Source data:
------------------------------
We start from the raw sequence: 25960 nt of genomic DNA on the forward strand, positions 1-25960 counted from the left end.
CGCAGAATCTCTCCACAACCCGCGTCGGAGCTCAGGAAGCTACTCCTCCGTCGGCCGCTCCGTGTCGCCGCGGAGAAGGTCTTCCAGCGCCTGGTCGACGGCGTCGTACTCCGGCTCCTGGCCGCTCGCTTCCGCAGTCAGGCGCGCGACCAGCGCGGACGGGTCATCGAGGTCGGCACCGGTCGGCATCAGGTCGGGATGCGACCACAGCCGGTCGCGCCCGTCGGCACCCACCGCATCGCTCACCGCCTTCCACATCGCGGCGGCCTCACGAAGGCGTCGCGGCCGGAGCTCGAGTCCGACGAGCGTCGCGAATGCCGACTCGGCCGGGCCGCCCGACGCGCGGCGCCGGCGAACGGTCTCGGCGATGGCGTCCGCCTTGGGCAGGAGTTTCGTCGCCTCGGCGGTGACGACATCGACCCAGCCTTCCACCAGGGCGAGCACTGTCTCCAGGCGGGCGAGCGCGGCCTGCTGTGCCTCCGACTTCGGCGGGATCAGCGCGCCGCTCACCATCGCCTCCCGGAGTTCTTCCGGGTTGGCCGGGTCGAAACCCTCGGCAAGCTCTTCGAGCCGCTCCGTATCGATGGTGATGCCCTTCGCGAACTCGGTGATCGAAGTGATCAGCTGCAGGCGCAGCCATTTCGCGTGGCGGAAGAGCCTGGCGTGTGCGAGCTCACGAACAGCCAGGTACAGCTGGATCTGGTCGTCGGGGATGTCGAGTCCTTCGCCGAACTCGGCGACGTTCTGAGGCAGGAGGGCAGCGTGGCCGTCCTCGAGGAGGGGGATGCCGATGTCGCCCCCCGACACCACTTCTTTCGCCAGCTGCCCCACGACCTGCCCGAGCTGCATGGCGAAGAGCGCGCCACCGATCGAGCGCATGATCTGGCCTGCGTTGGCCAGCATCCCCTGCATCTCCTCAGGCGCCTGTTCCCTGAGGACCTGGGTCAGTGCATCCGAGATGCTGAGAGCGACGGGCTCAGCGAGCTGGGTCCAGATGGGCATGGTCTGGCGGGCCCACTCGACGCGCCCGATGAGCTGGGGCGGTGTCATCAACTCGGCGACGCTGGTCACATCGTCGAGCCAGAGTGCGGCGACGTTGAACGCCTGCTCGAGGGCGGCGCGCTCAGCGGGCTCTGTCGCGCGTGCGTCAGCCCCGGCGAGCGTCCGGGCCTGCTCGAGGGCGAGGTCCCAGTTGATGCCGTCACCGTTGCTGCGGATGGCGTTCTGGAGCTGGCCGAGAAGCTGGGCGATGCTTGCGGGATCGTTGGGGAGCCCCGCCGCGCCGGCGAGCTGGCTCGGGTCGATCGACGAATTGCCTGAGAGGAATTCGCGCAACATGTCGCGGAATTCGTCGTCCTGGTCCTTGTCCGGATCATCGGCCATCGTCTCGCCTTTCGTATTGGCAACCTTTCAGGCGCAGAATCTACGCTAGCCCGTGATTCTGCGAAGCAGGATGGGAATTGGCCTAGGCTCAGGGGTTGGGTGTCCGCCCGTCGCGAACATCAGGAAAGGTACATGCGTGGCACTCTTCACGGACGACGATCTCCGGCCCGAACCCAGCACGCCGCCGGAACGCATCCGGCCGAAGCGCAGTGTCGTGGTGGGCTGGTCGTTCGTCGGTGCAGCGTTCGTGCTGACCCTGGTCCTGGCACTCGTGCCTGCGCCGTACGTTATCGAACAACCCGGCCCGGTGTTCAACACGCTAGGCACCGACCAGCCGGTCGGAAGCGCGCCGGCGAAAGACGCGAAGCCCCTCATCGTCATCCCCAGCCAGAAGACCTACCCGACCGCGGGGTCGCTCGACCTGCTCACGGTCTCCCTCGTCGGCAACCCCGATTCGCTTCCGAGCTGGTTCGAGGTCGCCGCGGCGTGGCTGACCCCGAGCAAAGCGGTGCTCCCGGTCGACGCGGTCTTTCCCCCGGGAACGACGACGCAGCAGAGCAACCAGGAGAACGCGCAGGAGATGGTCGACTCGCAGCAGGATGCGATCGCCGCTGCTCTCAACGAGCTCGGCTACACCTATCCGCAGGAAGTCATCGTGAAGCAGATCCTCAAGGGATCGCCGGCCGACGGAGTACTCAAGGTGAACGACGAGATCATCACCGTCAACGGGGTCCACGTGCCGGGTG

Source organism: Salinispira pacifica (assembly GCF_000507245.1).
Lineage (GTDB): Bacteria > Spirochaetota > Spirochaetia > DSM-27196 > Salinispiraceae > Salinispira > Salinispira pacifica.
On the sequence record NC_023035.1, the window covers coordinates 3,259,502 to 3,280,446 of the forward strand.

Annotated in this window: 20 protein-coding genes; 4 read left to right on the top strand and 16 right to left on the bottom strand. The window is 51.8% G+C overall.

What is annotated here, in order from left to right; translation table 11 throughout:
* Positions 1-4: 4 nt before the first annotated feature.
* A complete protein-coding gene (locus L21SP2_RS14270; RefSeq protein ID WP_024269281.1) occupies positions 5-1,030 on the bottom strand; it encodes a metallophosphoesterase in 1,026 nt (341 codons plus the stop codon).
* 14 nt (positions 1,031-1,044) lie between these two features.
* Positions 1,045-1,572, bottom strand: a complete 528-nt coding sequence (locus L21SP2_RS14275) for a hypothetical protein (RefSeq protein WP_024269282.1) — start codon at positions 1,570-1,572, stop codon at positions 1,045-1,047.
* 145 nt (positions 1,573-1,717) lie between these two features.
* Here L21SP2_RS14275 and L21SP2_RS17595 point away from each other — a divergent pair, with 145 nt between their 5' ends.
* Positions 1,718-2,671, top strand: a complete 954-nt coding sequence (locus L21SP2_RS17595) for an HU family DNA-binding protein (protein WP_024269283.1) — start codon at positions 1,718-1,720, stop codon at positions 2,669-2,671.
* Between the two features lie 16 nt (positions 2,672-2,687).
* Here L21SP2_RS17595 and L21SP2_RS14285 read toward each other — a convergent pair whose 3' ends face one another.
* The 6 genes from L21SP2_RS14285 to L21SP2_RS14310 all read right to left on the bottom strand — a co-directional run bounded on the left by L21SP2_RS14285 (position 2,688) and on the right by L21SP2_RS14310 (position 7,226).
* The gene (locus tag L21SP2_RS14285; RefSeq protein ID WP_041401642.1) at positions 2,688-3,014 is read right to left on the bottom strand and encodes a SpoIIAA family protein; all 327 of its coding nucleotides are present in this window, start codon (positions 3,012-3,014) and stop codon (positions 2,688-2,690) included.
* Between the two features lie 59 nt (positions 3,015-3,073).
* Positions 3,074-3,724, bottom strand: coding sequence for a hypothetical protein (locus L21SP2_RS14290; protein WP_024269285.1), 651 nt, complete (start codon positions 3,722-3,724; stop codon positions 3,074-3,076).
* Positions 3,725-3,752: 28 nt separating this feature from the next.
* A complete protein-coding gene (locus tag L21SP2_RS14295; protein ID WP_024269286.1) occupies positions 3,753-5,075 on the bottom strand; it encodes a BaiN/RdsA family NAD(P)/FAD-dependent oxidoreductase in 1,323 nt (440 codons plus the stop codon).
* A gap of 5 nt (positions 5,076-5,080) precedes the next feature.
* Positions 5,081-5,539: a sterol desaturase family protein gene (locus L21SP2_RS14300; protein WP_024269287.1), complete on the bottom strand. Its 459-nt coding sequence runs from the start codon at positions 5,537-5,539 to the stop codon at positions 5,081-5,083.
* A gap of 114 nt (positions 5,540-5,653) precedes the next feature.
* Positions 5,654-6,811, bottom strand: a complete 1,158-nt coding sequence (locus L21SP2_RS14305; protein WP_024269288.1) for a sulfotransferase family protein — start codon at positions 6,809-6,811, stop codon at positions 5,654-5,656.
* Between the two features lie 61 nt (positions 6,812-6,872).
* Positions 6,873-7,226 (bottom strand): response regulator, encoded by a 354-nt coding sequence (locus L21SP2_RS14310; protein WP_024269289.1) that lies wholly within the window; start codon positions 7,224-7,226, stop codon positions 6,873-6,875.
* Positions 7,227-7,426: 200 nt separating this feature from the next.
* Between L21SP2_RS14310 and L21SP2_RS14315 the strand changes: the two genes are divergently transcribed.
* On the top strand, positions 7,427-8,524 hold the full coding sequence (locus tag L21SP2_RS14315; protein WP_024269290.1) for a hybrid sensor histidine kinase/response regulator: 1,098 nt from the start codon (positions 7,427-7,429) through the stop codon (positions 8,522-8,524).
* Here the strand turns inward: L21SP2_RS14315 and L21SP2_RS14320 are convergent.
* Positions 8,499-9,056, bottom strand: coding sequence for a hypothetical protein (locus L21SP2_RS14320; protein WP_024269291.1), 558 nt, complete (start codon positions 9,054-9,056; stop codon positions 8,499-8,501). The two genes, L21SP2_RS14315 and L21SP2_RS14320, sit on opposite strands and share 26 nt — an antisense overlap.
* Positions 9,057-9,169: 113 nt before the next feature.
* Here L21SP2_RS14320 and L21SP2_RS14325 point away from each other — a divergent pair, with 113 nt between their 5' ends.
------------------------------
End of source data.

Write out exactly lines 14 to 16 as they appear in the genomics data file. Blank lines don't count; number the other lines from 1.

* Positions 1,718-2,671, top strand: a complete 954-nt coding sequence (locus L21SP2_RS17595) for an HU family DNA-binding protein (protein WP_024269283.1) — start codon at positions 1,718-1,720, stop codon at positions 2,669-2,671.
* Between the two features lie 16 nt (positions 2,672-2,687).
* Here L21SP2_RS17595 and L21SP2_RS14285 read toward each other — a convergent pair whose 3' ends face one another.